"The commission had some really good ideas, but we'd like a chance to do some of these things," said Kendal Hopkins, a 1980 alum.
During an emergency meeting of the Wilson College Alumnae Association on Jan. 5, four task forces were created in conjunction with the school to look at admission, retention, fundraising and marketing while holding off on admitting men.
"That's a huge vote of confidence in the college by its alumnae," said Gretchen Van Ness, a 1980 alum.
At the end of the day, Mistick said the college wants and hopes that all of the alums will embrace the changes and continue support the college's success.
"I know this is an emotional decision today, but I hope in the weeks that come our alums will continue to stand with us," she said. "I feel confident they're going to want the college to survive long-term."
While some may not agree, the vote to include men is a step forward for the college as it strives to continue throughout the 21st century, said Dr. Larry Shillock, associate professor of English.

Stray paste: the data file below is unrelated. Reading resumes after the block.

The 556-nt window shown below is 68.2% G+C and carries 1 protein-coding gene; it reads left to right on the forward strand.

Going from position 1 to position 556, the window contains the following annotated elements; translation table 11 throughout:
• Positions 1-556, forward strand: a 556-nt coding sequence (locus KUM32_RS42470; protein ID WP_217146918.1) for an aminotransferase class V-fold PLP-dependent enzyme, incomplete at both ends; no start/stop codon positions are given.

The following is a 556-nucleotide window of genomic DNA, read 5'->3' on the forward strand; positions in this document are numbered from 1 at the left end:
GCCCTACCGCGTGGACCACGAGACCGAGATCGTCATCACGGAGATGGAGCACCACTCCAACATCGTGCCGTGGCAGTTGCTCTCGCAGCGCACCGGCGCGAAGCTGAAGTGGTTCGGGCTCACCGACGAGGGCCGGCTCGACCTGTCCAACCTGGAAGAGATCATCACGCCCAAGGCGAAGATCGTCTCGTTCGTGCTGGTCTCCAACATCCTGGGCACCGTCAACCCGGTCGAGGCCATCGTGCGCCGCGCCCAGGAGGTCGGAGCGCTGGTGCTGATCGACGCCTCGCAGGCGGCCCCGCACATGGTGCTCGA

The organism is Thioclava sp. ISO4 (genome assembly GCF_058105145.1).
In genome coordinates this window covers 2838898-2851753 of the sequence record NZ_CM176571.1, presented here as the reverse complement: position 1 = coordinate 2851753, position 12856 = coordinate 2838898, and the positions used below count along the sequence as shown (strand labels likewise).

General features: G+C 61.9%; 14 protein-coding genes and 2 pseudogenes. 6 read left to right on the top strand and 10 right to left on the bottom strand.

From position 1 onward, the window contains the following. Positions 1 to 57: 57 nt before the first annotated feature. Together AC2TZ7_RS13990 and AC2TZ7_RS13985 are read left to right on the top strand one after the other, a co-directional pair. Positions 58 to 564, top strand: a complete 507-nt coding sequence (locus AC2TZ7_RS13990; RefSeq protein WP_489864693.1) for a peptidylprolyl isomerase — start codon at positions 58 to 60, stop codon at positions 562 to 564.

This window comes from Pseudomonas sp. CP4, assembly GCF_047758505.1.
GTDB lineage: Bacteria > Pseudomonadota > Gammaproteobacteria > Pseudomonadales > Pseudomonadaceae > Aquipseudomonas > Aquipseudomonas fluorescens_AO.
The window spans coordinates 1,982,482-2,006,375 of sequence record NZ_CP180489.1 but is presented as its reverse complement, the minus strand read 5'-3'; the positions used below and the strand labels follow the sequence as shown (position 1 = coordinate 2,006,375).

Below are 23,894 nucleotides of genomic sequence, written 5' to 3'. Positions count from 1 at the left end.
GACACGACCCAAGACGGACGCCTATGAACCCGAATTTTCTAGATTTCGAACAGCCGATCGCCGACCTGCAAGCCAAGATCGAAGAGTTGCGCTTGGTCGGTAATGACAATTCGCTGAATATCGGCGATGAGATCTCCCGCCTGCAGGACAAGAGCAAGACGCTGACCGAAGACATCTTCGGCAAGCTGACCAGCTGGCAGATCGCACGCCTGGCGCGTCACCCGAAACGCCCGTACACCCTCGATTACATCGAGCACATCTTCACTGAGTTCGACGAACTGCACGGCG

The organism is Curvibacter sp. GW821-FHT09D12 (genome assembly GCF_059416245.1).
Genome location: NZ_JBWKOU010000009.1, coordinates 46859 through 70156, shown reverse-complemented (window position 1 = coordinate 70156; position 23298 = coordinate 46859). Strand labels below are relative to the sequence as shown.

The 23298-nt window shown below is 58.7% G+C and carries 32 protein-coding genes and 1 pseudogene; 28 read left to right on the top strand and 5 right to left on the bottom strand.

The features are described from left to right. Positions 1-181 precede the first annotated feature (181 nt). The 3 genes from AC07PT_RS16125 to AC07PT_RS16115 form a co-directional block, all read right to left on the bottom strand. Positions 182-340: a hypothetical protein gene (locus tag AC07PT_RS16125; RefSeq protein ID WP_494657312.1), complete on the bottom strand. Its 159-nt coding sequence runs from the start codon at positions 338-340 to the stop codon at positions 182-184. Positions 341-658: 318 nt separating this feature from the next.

"The college does quite a few things well," he said. "The problem is colleges today are tuition driven and tuition driven colleges need to cast a wider net. Women's colleges by their nature cast a narrow net. A single-sex residential college is a 19th century idea. Imagine trying to sell a 19th century idea to a 21st century student."
Marketing the college has become "somewhat difficult" over the years and it has had problems attracting students, Gibb said. Only 94 students enrolled this past school year.